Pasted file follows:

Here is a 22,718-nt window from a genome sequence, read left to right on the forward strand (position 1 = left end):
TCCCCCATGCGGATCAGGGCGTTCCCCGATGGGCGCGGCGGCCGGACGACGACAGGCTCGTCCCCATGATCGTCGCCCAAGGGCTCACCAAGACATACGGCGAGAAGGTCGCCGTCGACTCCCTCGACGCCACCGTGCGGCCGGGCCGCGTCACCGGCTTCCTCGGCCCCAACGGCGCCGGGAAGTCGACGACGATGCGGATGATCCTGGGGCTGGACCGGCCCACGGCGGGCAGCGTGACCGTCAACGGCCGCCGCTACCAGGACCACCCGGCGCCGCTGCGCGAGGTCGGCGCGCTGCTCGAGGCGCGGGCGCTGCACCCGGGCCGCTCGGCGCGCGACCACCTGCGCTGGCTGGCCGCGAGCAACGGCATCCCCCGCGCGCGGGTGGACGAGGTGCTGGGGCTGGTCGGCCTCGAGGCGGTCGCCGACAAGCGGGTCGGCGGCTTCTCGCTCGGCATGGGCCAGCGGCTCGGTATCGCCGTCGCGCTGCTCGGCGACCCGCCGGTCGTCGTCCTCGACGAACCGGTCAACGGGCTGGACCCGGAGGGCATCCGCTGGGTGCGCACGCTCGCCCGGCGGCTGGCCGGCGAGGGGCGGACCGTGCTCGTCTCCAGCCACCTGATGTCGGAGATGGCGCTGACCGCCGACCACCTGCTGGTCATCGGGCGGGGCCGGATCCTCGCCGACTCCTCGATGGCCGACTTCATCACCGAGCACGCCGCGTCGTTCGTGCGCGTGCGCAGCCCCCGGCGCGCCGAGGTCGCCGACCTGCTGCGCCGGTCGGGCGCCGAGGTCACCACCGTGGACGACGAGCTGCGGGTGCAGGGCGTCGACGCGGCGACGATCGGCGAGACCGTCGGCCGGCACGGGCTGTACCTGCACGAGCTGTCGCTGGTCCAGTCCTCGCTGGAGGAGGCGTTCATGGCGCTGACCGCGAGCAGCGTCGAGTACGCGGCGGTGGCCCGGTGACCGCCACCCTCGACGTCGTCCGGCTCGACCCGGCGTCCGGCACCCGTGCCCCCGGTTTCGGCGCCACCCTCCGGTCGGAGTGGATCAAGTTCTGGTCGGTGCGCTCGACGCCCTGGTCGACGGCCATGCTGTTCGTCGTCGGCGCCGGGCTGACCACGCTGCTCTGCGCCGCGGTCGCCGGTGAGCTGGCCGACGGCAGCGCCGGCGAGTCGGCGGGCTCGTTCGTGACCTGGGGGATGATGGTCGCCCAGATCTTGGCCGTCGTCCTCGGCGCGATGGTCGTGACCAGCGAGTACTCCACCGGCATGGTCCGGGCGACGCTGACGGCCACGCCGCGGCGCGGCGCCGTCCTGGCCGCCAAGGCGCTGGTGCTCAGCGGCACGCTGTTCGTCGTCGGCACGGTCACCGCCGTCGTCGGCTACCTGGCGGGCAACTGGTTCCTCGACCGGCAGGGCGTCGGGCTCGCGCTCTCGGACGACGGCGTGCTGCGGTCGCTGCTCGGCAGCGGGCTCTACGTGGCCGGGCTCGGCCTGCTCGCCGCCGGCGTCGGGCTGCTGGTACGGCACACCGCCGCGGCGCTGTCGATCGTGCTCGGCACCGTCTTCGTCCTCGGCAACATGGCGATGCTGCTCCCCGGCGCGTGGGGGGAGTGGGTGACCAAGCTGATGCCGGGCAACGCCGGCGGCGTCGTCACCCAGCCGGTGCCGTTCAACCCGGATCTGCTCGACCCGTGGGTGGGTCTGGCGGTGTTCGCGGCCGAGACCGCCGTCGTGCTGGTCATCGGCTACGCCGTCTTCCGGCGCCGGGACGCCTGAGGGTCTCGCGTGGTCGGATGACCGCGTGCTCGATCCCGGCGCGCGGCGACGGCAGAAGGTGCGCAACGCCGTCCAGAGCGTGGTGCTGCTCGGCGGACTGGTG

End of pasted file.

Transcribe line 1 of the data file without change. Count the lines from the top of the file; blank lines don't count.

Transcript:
Here is a 22,718-nt window from a genome sequence, read left to right on the forward strand (position 1 = left end):